Pompeo Declares Terrorist Group


Eske Campen, staff

On January 11, 2021, Secretary of State Mike Pompeo said, the United States will designate Yemen’s Iran-backed Houthi rebels as a foreign terrorist organization, moving aid groups have warned could hamstring attempts to deal with what many consider to be the world’s worst humanitarian crisis. The designation will take effect on Jan. 19, the day before President-elect Joe Biden takes office. “These designations will provide additional tools to confront terrorist activity and terrorism by Ansarallah,” he said. 



The Trump administration had been locked in an internal debate about whether to formally designate the Houthi rebels as a terrorist group, as aid groups and United Nations officials warned the move could worsen what is already the world’s worst humanitarian crisis in Yemen, four people familiar with the discussions told NBC News last month. Pompeo said Sunday that the U.S. recognized concerns that the designations will have an impact on the humanitarian situation in the war-torn country and said it planned to put in place measures to reduce their impact on certain humanitarian activity and imports into Yemen. The measures will include the issuance of special licenses by the Treasury to allow U.S. assistance to continue in Yemen, as well as the activities of certain international and non-governmental organizations such as the United Nations, Pompeo said.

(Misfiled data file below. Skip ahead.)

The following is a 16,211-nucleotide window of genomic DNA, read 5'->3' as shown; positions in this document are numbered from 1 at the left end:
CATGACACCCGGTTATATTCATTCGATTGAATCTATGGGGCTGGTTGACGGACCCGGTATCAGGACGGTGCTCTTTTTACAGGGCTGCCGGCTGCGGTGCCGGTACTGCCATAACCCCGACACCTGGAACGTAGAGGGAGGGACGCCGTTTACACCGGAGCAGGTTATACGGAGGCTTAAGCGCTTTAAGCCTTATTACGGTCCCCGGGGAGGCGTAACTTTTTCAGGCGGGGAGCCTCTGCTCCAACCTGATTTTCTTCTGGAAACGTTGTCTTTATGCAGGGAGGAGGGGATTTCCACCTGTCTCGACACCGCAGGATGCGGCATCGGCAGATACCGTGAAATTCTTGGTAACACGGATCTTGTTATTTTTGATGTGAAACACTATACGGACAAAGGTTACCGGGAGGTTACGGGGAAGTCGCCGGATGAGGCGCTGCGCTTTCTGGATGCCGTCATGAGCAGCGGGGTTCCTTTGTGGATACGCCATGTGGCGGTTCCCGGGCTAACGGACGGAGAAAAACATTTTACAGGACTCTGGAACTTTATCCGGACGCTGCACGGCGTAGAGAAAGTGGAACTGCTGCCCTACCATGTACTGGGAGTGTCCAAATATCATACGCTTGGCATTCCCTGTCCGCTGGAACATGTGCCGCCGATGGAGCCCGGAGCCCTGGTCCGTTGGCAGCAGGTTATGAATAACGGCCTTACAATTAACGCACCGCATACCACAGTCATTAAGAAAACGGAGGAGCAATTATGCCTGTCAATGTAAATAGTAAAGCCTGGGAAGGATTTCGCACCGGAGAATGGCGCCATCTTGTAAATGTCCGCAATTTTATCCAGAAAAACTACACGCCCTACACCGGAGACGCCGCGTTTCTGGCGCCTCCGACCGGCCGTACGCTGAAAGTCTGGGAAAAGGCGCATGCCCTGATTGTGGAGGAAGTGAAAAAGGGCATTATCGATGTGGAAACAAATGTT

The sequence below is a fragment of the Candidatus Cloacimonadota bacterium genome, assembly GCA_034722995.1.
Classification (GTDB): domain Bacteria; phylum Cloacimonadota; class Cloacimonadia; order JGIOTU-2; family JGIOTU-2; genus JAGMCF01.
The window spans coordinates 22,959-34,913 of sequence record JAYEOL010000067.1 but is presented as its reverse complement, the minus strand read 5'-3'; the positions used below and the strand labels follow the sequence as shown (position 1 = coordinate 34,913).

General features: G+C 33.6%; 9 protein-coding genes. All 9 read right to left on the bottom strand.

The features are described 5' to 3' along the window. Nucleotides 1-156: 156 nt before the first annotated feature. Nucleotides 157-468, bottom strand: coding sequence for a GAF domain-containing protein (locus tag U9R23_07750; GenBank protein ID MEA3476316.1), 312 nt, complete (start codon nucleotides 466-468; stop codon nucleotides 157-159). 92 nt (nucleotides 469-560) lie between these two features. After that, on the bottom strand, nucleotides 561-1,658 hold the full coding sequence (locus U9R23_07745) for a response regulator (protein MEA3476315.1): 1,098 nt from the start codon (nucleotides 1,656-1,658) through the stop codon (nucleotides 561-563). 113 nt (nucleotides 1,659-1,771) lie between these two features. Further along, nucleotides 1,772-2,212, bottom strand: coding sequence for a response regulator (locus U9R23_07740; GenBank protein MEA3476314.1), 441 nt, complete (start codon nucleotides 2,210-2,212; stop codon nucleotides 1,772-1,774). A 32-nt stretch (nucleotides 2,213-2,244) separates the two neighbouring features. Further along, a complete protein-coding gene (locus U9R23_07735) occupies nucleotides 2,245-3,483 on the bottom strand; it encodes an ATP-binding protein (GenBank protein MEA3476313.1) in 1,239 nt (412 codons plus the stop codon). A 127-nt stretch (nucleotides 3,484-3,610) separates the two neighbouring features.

“Getting food and medicine into Yemen, a country 80 percent dependent on imports, will become even more difficult,” the Norwegian Refugee Council, one of the main humanitarian agencies active in Yemen, said in a statement. The civil war in Yemen started in 2014 when the Houthi rebels took control of the capital Sanaa. The rebels are backed by Tehran, while a Saudi-led military coalition intervened on behalf of the government in 2015, turning the conflict into a proxy war between regional foes Iran and Saudi Arabia as well as domestic conflict.